Just a small update today: the art to be used in the demonology exhibit is just about done, this brings us to around 77% of the art complete (although we expect more art to be needed that we haven’t accounted for).
Now that the level whiteboxing is done and the art is almost complete, we should be able to build the actual levels for the game starting next week.
Here’s a quick demo scene we put together in an hour or two to showcase the art that will be going into the demonology exhibit:
It’s been a long time since our last post. We had to stop working on the game for a little while but now we’re back with an art preview for four of the zones in erebus (the first 3 exhibits + an outdoor area).
In total there are 10 visually distinct zones in the game (6 of which are exhibit areas). We wanted to make each area interesting and obviously different from the others and decided that making each exhibit themed to match what was on display was the best way to achieve that. Each zone had to be eerie in its own way.
There’s a lot of artwork involved in this game, I’d say the art assets easily take up most of the development time. In hindsight, developing a heavily-art-based game might not have been the greatest idea we (as a two-man team, with no artist) have had.
Anyway, this post is a little short on information, so here’s a couple of screenshots and a video showcasing the first three exhibits of the museum.
It’s time for our first ever dev-blog! I’m afraid it’s nothing too interesting, in future posts we’ll be going into more detail and probably talk about the development process. For today though, we’re just going to be showing the very beginnings of our currently-in-development horror game codenamed Project Erebus. The most important part of a horror game in our eyes is the ambience and “feel” of the game so we made it our first goal to set up the character controls and a simple test scene for prototyping to make sure the way the character and camera moved felt just right. We didn’t want the character to just float around the environment, which meant the camera had to move around to try and simulate (or exaggerate) a person walking. The majority of the development time so far has been tweaking values to get just the right amount of head-bob and camera sway and we think it turned out pretty well – it’s mostly been a case of trial-and-error. As for modes of travel: we wanted the default walk speed to be fairly slow as it helps to build tension. At the same time, we wanted the ability to run for short bursts in situations where the player feels safe to do so. And last but not least, the ability to crouch we think is vital to this game – there will be moments where you’ll need to duck into small (and not so inviting) areas to traverse the environment. So far, the character has the following capabilities:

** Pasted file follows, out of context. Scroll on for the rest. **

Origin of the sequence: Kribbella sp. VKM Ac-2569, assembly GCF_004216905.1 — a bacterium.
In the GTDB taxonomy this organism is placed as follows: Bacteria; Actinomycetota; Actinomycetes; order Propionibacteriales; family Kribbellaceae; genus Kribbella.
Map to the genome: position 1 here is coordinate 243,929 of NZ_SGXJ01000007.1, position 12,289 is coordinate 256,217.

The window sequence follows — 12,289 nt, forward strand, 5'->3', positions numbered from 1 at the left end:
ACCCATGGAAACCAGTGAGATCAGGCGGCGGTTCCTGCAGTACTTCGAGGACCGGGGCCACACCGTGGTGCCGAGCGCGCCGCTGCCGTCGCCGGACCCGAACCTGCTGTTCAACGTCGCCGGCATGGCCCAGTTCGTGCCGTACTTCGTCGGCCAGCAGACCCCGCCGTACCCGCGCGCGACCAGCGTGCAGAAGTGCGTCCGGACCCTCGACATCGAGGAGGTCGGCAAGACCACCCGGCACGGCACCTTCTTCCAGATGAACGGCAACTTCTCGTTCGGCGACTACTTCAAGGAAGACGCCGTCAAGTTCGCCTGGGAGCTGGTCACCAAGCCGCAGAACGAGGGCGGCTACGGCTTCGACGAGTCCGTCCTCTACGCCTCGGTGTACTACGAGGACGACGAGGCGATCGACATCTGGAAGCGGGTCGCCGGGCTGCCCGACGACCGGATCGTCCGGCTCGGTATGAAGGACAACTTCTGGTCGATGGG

Sprint short distances
Crouch into confined places
Peek around corners to survey the environment before progressing into a potentially dangerous room
Pick up physics objects and move them around (think Amnesia: The Dark Descent)
Pull out a flashlight to illuminate particularly dark rooms
Footstep sounds – combined with the near-silence in the environment really help to build tension and leave the player wondering if they just heard a noise or not
The flashlight is going to be key in building tension in the game. It lights up the environment just enough to see what’s directly in front of the player but doesn’t reveal too much and has a really creepy feel to it. Here’s a video showing the character in action:
And here’s a few screenshots showing the visual style we’re going for. We only have a few environment pieces right now but hopefully we’ll be able to pick up the pace a little now that the base functionality is in place.